The smell of the dentist’s office—so familiar it’s almost comforting, but yet repulsive and terrifying all at once. If impending doom had a scent, it would be the same as the dentist’s office. Contrast that with the sweet voices of the receptionists at the dentist’s office. I have never encountered a dental receptionist that didn’t have the voice of angel. It must be a job requirement meant to distract the patient from the all-too-painful whirring of unidentified, electric dental tools.
Even the most faithful flossers begin to perspire as they walk into the dentist’s office. I consider myself well above average in the oral hygiene department but I still get nervous. And that dental office decor only adds to my anxiety because I can never stop wondering how they managed to get my grandma’s old sofa into this tiny office. I pick up the May issue of Glamour but the summer swimsuit collection isn’t really going to help me now that it’s November and 40 degrees outside. I decide to amuse myself by focusing on the guy across from me who looks really nervous. I look over and whisper, “I hope the tools are properly sterilized here or we could all get dysentery and die.” Nothing makes me feel better like making someone else feel worse.
That sweet-sounding receptionist gives me a scowl so I quickly get back to reading about which bikini will look best on the Thanksgiving turkey. I get up and walk to the bathroom to wash my hands because pre-read magazines always make me feel dirty. There is complimentary floss and mouthwash in the bathroom. I imagine the poor, desperate soul who uses this stuff. If you have been shirking your flossing duties, you’re not going to fool anyone here with this last-ditch effort. But they are travel-size so I grab a few and put them in my pocket—perfect for the flosser on the go.
Soon enough it’s my turn for the power chair and the sassy clip-on bib. The dentist and her assistant shove tools, hands, and enough cotton to knit a sweater in my mouth then begin asking me questions. I try to answer with a clever combination of hand gestures and eyebrow movements but I’m afraid the hygienist may think I am propositioning her. I switch all my answers to a throaty gurgling noise. Thankfully my dentist is fluent in throaty, gurgling noises. All too quickly my chair is back in the upright position and the dental verdict is in. “You need to see an endodontist.”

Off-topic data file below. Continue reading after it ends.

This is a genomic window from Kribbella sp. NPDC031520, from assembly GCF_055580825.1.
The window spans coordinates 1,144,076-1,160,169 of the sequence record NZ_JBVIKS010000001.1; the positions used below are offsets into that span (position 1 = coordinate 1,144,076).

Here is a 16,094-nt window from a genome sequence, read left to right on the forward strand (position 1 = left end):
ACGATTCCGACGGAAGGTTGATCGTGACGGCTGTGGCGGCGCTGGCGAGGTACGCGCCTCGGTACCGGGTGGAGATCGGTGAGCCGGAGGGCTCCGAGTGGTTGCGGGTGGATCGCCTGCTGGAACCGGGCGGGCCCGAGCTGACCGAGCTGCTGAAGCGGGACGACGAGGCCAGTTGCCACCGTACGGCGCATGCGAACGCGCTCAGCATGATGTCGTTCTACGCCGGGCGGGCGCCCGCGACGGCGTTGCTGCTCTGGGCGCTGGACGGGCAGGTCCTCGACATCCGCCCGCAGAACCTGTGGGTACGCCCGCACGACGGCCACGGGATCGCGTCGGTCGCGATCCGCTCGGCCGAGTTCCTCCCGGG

An endodontist, I learn, is a root canal specialist. In other words, a doctor who specializes in torture. Another appointment, another office. Only this office was not the same. Where my dentist had my grandmother’s couch from 1986, this office has a roaring fireplace, a crystal chandelier, and a self-serve wet bar. My travel-size floss pilfering seemed so amateur compared to what I could pilfer here: soda, water, little granola bars. This is how the other half of teeth live!
My excitement over the opulent office soon wanes as my appointment time comes and goes. I become more and more anxious as I come to terms with the fact that this office must have tools whose sounds I’ve never even heard before. My imminent root canal suddenly feels more like a death sentence and I start looking for an escape route. Too late, the nurse calls my name and before I know it, I’m sitting in that horrible dentist chair. Only this one’s not too horrible because it’s heated and and is massaging me. But not even a heated massage can distract me and my terror grows.
That’s when I was introduced to the three most glorious words in the English language: “free nitrous oxide.” The doctor saw how nervous I was and had the nurse get the nitrous. I was apprehensive because I had never had the stuff before, but the nurse smiled slyly and said, “Don’t worry, you’ll like it.”
Like it was an understatement. A little cover over my nose and a deep breath later, I was one happy root canal recipient. As it turns out, nitrous oxide is just like drinking your favorite cocktail but without the bourgeois hassle of lifting a glass. It’s unadulterated drunkenness and all you have to do is breath. I almost hyperventilated—twice.
That’s the day I no longer feared the dentist. I never miss an appointment and even though they assure me a routine check-up doesn’t require nitrous oxide, I request it anyway. If only this stuff was available at the gynecologist’s office.